“What we’re trying to do is provide customers with unmatched capabilities to power their digital transformation, modernization and greater monetization efforts for all their apps and data, no matter where they live – in a datacenter, in a colo or at the edge,” White, senior vice president and general manager of GreenLake, said during a virtual press conference. “They’re making a lot of decisions today and they have data spread out all over the place. Getting ahead in their market really requires deriving insights from their data. This takes modernizing their environments, running a modern data platform and running analytics on top of that. For many of our customers, the data actually sits outside of the public cloud. Today, for many reasons, we hear about data latency, gravity and, frankly, pretty expensive egress charges from the public cloud vendors. Helping our customers modernize and make the most out of their data – organize it, unify it, rationalize it against all the locations and then analyze it – represents a really large opportunity.”
The Edge-to-Cloud Adoption Framework is designed to help organizations accelerate their embrace of hybrid cloud strategies by adopting a more modern operating model. As shown below, the framework includes eight domains ranging from operations and innovation to DevOps, data and security. Each domain includes a number of sub-domains and the entire framework focuses on three key areas: organizational structure, the operating model and data analytics.
Organizations can assess maturity levels across the domains, benchmark against peers and gives enterprises a common language to operate with. As part of this, HPE is adding new cloud-like services for on-premises environment. This includes Ezmeral Unified Analytics, which includes a scale-up data lakehouse platform optimized for Apache Spark that is deployed on premises and reaches into the cloud and edge. HPE said the service will offer 35 percent more cost efficiencies than the public cloud in long-running data-intensive, mission-critical jobs.
The service gives enterprises a single platform for managing a range of data types, from file and tables to streams and objects.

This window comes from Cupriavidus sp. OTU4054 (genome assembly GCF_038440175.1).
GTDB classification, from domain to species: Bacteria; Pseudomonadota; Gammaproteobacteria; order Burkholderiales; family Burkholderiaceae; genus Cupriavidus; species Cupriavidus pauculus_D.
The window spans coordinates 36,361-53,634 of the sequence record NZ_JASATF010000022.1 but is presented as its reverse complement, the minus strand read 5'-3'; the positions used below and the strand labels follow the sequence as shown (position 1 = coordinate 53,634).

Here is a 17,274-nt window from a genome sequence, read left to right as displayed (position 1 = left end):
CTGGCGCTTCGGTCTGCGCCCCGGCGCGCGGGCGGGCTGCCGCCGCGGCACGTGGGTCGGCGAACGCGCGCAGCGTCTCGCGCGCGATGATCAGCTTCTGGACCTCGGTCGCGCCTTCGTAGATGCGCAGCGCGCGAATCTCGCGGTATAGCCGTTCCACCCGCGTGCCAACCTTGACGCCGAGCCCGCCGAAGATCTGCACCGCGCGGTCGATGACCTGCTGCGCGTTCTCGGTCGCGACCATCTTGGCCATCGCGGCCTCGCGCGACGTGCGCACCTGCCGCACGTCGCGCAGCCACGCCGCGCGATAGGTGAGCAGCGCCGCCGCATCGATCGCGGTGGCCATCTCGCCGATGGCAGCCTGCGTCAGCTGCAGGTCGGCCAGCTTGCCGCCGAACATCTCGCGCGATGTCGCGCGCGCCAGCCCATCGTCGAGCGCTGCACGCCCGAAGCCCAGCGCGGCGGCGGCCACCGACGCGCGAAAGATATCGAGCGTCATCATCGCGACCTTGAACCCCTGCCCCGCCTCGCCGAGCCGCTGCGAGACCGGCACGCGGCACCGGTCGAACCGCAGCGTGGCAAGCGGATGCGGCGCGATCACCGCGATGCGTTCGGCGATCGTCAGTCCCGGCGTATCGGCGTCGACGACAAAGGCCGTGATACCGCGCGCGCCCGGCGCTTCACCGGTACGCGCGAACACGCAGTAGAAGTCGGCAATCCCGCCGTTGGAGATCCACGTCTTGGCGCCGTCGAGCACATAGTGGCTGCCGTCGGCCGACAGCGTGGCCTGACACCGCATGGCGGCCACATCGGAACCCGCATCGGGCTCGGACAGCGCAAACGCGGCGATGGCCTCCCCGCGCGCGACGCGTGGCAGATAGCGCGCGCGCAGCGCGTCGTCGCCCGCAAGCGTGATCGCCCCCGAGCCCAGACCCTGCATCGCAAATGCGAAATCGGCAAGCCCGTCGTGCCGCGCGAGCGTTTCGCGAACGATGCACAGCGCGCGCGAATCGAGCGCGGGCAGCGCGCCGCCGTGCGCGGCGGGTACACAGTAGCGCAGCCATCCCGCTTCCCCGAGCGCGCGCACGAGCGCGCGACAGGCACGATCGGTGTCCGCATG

The Ezmeral Data Fabric Object Storage is a Kubernetes-native object store to improve the performance of analytics workloads and provide access to data sets in the cloud and at the edge. It combines an S3 object store – it’s designed with a native S3 API – file, streams and databases into a single data platform and is available on bare metal infrastructure and Kubernetes deployments.
HPE also is getting into a data protection-as-a-service space that is forecasted to grow from $7.61 billion last year to almost $19 billion by 2026 as the trend toward cloud services continues to ramp and the frequency and scale of cyberattacks – particularly ransomware – expand.
The Backup and Recovery Service on GreenLake includes policy-based orchestration capabilities, automation to backup and protection of virtual machines throughout the hybrid cloud. GreenLake for Disaster Recovery comes on the heels of HPE’s $374 million acquisition of Zerto, a cloud-based data management and protection technologies provider. The goal is to enable enterprises to recover from a ransomware attack within minutes and without a significant impact on business operations.
HPE also is ensuring that Zerto’s software will continue to be offered as a standalone service as well as being available via GreenLake and the Data Services Cloud Console.
The vendor also added its InfoSight AIOps software on GreenLake for infrastructure with InfoSight App Insights, which is designed to detect anomalies in applications, recommends actions and keeps workloads running. CloudPhysics delivers insights from the data to frame smart IT decisions from workload placement to right-sizing infrastructure to lowering costs.